Jump to ContentJump to Main Navigation
The Priority of DemocracyPolitical Consequences of Pragmatism$
Users without a subscription are not able to see the full content.

Jack Knight and James Johnson

Print publication date: 2011

Print ISBN-13: 9780691151236

Published to Princeton Scholarship Online: October 2017

DOI: 10.23943/princeton/9780691151236.001.0001

Show Summary Details
Page of

PRINTED FROM PRINCETON SCHOLARSHIP ONLINE (www.princeton.universitypressscholarship.com). (c) Copyright Princeton University Press, 2021. All Rights Reserved. An individual user may print out a PDF of a single chapter of a monograph in PRSO for personal use.date: 24 September 2021

Refining Reflexivity

Refining Reflexivity

(p.167) Chapter 6 Refining Reflexivity
The Priority of Democracy

Jack Knight

James Johnson

Princeton University Press

This chapter focuses on reflexivity and how it operates in democratic arrangements, considering a set of possible objections to this study's argument. The first potential objection is that the study has underestimated the capacity of decentralized markets. The chapter directly compares the relative claims about democracy and markets. In doing so, it highlights the ways in which competition operates in the different environments and the relative importance of reflexivity for the two institutional alternatives. The second potential objection is that the study has failed to consider other more centralized institutional arrangements that might embody reflexivity. The chapter then considers three such alternatives: courts and judicial decision making, bureaucracy, and a hybrid form that combines informal norms within formal institutional arrangements. Drawing on the analysis of the effects of social norms on formal decision making, it also assesses whether the positive effects of social norms might, in fact, be most likely to emerge in an environment of democratic decision making.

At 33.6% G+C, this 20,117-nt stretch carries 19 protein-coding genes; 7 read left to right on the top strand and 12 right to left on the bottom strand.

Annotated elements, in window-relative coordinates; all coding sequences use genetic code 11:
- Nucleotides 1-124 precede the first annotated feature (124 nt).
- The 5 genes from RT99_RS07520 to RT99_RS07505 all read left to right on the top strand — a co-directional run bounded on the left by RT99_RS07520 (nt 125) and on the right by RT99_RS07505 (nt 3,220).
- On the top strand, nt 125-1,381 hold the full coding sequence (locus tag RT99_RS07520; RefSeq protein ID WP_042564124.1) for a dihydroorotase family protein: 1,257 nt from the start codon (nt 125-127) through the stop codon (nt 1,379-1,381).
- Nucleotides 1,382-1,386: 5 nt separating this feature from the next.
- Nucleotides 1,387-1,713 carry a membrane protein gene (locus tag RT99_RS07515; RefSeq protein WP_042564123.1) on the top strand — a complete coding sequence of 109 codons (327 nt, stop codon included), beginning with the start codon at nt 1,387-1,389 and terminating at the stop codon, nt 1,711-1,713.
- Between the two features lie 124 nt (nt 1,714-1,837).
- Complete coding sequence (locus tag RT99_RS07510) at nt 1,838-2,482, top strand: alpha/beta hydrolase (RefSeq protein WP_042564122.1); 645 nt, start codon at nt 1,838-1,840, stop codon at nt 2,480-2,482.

Keywords:   reflexivity, democratic arrangements, decentralized markets, judicial decision making, bureaucracy, institutional arrangements, social norms, formal decision making, democratic decision making

Princeton Scholarship Online requires a subscription or purchase to access the full text of books within the service. Public users can however freely search the site and view the abstracts and keywords for each book and chapter.

Please, subscribe or login to access full text content.

If you think you should have access to this title, please contact your librarian.

To troubleshoot, please check our FAQs , and if you can't find the answer there, please contact us.